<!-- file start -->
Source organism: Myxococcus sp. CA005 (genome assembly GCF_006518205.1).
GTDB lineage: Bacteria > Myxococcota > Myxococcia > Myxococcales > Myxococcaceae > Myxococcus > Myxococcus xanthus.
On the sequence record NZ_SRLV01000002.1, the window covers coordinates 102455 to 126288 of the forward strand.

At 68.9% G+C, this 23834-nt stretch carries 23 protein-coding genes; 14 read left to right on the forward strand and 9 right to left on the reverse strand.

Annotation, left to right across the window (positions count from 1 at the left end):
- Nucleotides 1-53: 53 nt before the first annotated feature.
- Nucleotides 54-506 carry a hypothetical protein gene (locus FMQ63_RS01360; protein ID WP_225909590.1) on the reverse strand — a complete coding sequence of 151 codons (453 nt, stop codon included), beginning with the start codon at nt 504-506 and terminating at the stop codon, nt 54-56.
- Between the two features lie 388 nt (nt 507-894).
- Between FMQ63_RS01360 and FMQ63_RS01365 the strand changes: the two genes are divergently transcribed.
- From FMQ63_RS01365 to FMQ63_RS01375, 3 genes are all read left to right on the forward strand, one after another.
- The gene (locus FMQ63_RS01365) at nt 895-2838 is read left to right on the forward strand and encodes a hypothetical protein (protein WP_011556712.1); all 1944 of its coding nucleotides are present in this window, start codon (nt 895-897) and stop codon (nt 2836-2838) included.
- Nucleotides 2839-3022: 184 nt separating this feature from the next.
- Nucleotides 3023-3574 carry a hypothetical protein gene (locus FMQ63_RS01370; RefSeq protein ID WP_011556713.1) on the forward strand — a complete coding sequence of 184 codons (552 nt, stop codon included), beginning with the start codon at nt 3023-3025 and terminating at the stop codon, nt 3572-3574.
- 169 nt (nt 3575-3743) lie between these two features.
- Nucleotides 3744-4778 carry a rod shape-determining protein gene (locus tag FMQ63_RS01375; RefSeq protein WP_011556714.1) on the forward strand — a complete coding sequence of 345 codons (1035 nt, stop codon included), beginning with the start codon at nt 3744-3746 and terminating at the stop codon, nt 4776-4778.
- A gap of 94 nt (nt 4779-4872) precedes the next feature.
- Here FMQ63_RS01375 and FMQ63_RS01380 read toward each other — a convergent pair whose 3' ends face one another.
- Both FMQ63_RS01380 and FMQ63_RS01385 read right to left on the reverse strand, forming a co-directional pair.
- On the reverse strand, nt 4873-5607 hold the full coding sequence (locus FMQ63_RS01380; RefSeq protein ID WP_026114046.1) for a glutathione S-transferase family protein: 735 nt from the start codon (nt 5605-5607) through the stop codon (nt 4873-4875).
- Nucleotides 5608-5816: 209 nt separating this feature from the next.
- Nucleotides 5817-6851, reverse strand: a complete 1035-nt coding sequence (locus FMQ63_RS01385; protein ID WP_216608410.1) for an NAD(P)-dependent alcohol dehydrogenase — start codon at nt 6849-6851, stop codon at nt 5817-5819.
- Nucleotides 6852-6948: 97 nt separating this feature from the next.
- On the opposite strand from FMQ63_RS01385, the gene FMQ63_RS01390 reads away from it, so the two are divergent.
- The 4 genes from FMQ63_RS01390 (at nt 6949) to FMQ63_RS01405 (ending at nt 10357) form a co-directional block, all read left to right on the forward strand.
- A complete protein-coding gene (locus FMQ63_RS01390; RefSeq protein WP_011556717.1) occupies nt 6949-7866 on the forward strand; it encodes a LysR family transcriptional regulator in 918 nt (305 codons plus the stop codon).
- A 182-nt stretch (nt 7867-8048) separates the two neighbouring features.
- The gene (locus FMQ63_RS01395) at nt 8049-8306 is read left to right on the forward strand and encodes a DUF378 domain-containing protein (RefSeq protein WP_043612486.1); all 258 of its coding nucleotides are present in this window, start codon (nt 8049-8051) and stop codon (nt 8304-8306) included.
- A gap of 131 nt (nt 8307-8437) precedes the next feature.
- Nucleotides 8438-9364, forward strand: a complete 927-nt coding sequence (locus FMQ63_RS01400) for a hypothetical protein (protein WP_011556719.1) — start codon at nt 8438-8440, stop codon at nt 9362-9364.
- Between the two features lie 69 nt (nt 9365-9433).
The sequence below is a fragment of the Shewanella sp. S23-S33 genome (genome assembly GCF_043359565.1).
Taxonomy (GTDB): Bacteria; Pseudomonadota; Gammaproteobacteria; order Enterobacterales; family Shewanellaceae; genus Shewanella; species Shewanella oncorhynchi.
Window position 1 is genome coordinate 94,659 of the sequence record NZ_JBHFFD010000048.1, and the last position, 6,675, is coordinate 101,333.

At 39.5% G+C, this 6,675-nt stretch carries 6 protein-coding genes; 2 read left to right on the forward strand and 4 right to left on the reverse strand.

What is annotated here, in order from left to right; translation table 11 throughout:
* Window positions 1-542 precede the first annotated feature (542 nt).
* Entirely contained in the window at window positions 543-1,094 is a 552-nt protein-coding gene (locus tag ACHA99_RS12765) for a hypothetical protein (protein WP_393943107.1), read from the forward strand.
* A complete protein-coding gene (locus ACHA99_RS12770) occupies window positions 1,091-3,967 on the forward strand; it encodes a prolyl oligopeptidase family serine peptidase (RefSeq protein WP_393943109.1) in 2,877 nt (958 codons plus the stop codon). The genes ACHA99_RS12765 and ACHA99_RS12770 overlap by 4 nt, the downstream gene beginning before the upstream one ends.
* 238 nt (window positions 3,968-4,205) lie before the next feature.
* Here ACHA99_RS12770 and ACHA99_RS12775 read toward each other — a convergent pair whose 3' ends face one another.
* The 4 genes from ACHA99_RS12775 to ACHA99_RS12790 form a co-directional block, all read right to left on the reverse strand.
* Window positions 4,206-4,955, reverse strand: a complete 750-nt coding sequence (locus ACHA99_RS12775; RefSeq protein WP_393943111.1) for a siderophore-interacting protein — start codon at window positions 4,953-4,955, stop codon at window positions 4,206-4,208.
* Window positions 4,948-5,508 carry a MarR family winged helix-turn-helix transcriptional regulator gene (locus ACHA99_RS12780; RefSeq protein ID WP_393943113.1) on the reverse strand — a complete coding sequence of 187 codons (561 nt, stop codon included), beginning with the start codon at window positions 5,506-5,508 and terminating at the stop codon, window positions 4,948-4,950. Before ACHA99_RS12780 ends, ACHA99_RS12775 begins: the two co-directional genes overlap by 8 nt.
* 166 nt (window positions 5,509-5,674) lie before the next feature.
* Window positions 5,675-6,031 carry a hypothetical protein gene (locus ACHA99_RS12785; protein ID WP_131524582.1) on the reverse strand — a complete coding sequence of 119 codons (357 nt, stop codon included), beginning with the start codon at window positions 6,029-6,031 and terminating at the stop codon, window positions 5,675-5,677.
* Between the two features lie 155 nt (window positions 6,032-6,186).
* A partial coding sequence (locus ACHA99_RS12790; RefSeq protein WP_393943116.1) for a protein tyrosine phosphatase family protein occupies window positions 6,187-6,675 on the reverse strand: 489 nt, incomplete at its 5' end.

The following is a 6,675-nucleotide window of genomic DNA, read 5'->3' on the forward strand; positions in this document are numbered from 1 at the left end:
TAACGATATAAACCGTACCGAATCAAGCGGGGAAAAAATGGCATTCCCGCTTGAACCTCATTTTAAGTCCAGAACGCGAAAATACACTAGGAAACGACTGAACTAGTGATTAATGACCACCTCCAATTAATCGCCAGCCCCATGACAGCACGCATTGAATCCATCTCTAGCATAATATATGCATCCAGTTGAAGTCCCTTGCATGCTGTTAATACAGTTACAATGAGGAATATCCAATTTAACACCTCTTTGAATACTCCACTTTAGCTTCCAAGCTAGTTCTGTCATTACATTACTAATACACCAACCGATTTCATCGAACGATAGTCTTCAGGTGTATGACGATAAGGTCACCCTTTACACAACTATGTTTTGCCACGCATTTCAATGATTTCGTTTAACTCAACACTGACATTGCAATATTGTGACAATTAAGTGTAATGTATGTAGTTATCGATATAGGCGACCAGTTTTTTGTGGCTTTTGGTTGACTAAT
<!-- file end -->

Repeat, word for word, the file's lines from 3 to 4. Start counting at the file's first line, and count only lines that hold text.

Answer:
On the sequence record NZ_SRLV01000002.1, the window covers coordinates 102455 to 126288 of the forward strand.

At 68.9% G+C, this 23834-nt stretch carries 23 protein-coding genes; 14 read left to right on the forward strand and 9 right to left on the reverse strand.